Mile 2 (17:28): The legs were loosening up. I took advantage of the down hills in the park but averaged a slow start.

Mile 3 (25:57): Decisions to make:, should I speed up on the flat surface leaving the park and use the big hill to rest? To climb the hill I had to slowdown, -- the decision was made, and went hard on the flat (7:55 mm avg pace). Walked the water station and took my electrolyte pill.

Mile 4 (34:31): The plan worked, slow climb up the Harlem hill and rested the muscle groups used on the flat terrain before. Gravity would take over on the other side, so the climb down was a series of long strides (resting again).

Mile 5 (43:12):  What?! The event clock was broken!! "Go with the flow" but people were passing me, checked the Garmin to see if I was fading. Nope. Actually people were pushing on the rolling hills of the park. More decisions. Mile 6 is flatter and then there is 7th Avenue downhill. Decided to hold the pace steady.

Mile 6 (51:42): Legs were going smoothly and feeling strong, the smell of the Tiger Balm was flowing. Time to let loose. The next 2 miles were the fastest portion of the whole race, …after that is 11th Avenue concrete awaiting us. Walked the water station.

Mile 7 (59:38): Was that the sound of my 10K record been broken? Wait a second, so I also broke my 5k record today. Nice. I was catching up to all the people that passed me before. The event clock was completely off, that screwed with my mental game. Have to mark the laps using the Garmin.

Mile 8 (1:07:01): Turned into 42th Street.  Wow! Look at all those people stuck in traffic! Checked the Garmin, 7:45 pace? Too fast! But feels right?... This is a downhill.  I can use mile 9 and 10 to recuperate and let loose again on mile 11. "Wow, that girl looks hot... I can catch up with her... she is going to be my rabbit! ..."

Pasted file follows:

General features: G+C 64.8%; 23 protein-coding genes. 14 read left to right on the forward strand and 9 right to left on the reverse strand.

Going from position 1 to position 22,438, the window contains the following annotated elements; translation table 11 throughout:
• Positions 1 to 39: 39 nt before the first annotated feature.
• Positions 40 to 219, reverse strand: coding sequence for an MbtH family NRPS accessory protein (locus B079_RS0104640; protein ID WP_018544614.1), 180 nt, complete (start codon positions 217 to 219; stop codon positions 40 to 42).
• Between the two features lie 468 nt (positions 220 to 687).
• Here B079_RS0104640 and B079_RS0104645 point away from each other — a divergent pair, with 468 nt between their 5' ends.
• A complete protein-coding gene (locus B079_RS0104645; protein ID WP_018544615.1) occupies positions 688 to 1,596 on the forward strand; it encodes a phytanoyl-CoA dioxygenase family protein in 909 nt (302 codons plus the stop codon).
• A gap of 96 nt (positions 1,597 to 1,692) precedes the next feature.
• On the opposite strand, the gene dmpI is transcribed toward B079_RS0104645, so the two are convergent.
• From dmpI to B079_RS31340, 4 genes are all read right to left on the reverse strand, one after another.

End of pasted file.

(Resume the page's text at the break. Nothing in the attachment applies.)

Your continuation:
Mile 9 (1:15:07): The momentum from the previous mile carries me, couldn't slow down the legs. My rabbit was still pretty far ahead but within reach. Had my second gel, calculated that it would take 20 minutes to take effect, it would be 1:35 by then, so that would give me the energy much needed to do the final push.

Mile 10 (1:23:13): Caught up to the 1:55 pacer and left them behind. The distance between my rabbit and I was shorter. "Crap! I was suppose to use these 2 last miles to rest... Oh well, this is going to be over soon." … "Haven't seen an interesting sign today." … "These water stations are so filthy! In Tokyo you can run barefoot. Maybe I'll sign up for Tokyo again and run it barefoot, it is so clean! … FOCUS!" … "Where is my rabbit?"

Mile 11 (1:31:26): "Nice, this is going to be over in 16 minutes, let's push it and catch up with the 1:50 people."

Mile 12 (1:39:16): Started to pass people. I could see the sign of the 1:50 VERY far ahead of me. That sign is my NEW rabbit. Caught up to my old rabbit on the tunnel. No more stopping at the water stations. As I was getting out of the tunnel, that hill did a number on my legs. I raced my old rabbit on the hill, -- big mistake. I needed to slow down in that hill.  That would have been a nice 15 seconds rest to push for the last stretch.

Mile 13 (1:48:08): I could see the sign of the 1:50 pacer about 1 minute ahead of me. My old rabbit was 5 seconds ahead of me. Took a deep breath and while other people were celebrating and opening their arms, I was digging deep looking for that last sprint.

Mile 13.1 (1:51:10): Yes! New personal best. Caught up to my rabbit and congratulated her for a great and fierce race. We hi-fived and I went back to my life.

I find it very interesting that every time I checked on the Garmin, my pace was under 8, but, the average for almost every mile was on the 8’s except for miles 8 and 12, both of which were on the 7s.

This race was very re-assuring that I have a sub-4 within me, but I need to work more on the long runs to be able to maintain a sub-4 pace for that long.